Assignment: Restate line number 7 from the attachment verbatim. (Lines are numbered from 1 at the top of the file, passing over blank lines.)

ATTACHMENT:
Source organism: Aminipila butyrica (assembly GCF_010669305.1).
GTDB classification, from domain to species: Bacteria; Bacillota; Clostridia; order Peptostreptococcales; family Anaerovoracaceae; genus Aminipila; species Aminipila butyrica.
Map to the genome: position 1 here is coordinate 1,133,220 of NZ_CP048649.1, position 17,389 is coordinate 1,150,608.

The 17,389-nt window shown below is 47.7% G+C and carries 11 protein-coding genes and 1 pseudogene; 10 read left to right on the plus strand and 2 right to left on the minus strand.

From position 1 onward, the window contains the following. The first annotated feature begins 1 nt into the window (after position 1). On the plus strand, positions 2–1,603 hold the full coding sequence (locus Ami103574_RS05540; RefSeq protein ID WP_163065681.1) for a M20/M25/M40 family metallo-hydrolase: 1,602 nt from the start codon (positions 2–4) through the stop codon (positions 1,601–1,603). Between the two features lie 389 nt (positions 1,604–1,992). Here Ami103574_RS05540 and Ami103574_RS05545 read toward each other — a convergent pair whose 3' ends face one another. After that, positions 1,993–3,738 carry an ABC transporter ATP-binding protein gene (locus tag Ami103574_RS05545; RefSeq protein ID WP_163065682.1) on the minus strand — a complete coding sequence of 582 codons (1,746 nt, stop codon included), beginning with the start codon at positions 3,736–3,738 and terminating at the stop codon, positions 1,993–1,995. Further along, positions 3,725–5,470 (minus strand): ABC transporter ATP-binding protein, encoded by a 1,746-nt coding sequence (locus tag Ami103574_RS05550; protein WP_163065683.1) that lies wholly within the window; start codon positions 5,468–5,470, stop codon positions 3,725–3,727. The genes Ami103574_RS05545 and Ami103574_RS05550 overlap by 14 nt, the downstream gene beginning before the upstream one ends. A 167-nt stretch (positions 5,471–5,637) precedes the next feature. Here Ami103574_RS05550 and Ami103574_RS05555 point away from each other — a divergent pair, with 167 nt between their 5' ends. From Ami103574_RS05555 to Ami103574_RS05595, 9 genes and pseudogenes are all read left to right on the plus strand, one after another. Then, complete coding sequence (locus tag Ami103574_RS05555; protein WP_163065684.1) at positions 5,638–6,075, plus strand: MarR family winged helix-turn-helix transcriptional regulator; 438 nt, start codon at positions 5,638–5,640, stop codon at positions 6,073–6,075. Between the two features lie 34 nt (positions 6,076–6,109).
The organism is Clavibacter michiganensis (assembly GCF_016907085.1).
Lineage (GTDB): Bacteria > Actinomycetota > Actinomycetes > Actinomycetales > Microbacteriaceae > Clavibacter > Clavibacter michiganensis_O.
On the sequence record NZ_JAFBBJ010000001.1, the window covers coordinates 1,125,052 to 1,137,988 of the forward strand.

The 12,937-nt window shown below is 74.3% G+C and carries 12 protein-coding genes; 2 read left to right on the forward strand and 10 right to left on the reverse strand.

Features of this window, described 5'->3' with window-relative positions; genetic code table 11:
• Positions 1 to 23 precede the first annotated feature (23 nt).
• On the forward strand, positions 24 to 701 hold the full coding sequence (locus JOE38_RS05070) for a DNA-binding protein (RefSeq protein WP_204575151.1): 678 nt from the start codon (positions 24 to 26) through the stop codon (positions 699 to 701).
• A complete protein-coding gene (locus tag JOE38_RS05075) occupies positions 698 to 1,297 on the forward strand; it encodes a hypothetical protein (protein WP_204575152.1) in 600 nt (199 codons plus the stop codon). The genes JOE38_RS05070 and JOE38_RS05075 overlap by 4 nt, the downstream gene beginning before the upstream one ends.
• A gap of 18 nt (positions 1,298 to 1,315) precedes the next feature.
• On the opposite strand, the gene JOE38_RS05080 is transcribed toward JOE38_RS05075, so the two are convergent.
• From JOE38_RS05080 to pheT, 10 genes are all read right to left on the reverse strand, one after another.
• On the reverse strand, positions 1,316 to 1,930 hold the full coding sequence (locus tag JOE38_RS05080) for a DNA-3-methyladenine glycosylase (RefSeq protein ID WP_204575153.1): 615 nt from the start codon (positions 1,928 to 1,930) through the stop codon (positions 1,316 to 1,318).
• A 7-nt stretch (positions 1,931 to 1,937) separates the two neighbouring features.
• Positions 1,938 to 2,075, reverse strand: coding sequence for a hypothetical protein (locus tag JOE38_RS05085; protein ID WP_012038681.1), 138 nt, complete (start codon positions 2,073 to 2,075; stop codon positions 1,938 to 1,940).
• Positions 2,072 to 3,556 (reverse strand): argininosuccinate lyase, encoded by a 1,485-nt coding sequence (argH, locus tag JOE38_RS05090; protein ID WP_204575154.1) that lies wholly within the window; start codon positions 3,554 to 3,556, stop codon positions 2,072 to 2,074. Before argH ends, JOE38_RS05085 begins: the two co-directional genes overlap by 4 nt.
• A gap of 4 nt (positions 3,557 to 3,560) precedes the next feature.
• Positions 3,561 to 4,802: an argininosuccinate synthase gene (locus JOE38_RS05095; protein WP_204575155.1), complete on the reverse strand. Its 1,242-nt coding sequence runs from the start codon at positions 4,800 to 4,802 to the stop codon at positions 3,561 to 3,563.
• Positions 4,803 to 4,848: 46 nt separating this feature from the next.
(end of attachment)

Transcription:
Lineage (GTDB): Bacteria > Actinomycetota > Actinomycetes > Actinomycetales > Microbacteriaceae > Clavibacter > Clavibacter michiganensis_O.